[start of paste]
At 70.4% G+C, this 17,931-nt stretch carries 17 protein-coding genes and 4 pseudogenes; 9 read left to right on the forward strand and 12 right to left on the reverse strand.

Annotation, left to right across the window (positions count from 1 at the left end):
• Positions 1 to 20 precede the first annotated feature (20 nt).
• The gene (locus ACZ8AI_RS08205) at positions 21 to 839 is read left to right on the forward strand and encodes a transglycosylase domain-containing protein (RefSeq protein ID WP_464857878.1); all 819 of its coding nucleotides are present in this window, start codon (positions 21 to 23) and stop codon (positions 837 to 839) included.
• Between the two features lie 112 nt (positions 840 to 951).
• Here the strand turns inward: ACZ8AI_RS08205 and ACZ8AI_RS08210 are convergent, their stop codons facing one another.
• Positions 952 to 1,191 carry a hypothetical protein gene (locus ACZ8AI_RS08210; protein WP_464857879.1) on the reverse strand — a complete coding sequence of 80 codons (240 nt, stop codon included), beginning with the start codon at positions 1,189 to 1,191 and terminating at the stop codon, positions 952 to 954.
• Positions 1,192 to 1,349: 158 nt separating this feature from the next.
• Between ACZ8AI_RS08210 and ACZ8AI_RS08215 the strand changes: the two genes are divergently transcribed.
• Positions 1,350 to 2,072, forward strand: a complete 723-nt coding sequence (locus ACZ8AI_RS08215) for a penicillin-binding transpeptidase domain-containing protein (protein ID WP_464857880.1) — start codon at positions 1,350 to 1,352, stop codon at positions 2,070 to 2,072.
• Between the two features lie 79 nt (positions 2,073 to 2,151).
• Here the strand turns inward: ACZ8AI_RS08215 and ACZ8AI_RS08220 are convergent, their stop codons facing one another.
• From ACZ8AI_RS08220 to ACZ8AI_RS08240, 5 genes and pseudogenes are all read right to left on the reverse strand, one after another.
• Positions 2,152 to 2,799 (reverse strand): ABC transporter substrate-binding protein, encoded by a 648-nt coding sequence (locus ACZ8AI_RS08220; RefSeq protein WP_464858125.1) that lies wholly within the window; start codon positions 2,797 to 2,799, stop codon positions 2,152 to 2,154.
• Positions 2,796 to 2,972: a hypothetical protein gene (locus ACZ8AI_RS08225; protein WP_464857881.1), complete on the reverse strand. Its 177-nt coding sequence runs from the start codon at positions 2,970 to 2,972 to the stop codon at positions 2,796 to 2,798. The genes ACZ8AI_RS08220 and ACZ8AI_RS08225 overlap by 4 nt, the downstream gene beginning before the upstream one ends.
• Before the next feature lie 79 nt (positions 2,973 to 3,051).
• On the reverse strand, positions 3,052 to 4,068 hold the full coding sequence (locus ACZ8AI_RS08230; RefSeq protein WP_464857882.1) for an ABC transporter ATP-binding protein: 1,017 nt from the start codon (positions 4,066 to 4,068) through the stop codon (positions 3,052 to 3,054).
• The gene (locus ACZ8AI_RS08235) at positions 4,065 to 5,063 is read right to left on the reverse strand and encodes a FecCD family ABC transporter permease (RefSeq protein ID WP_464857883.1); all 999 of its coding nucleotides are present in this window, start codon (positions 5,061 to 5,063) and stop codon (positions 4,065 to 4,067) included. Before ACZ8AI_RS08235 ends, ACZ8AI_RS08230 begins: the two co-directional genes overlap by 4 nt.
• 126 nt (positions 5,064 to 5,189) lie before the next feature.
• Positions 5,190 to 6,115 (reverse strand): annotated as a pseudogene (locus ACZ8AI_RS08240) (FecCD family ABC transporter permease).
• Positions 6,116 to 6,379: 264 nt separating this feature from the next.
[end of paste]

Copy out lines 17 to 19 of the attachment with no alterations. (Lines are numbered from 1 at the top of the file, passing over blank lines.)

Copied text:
• On the reverse strand, positions 3,052 to 4,068 hold the full coding sequence (locus ACZ8AI_RS08230; RefSeq protein WP_464857882.1) for an ABC transporter ATP-binding protein: 1,017 nt from the start codon (positions 4,066 to 4,068) through the stop codon (positions 3,052 to 3,054).
• The gene (locus ACZ8AI_RS08235) at positions 4,065 to 5,063 is read right to left on the reverse strand and encodes a FecCD family ABC transporter permease (RefSeq protein ID WP_464857883.1); all 999 of its coding nucleotides are present in this window, start codon (positions 5,061 to 5,063) and stop codon (positions 4,065 to 4,067) included. Before ACZ8AI_RS08235 ends, ACZ8AI_RS08230 begins: the two co-directional genes overlap by 4 nt.
• 126 nt (positions 5,064 to 5,189) lie before the next feature.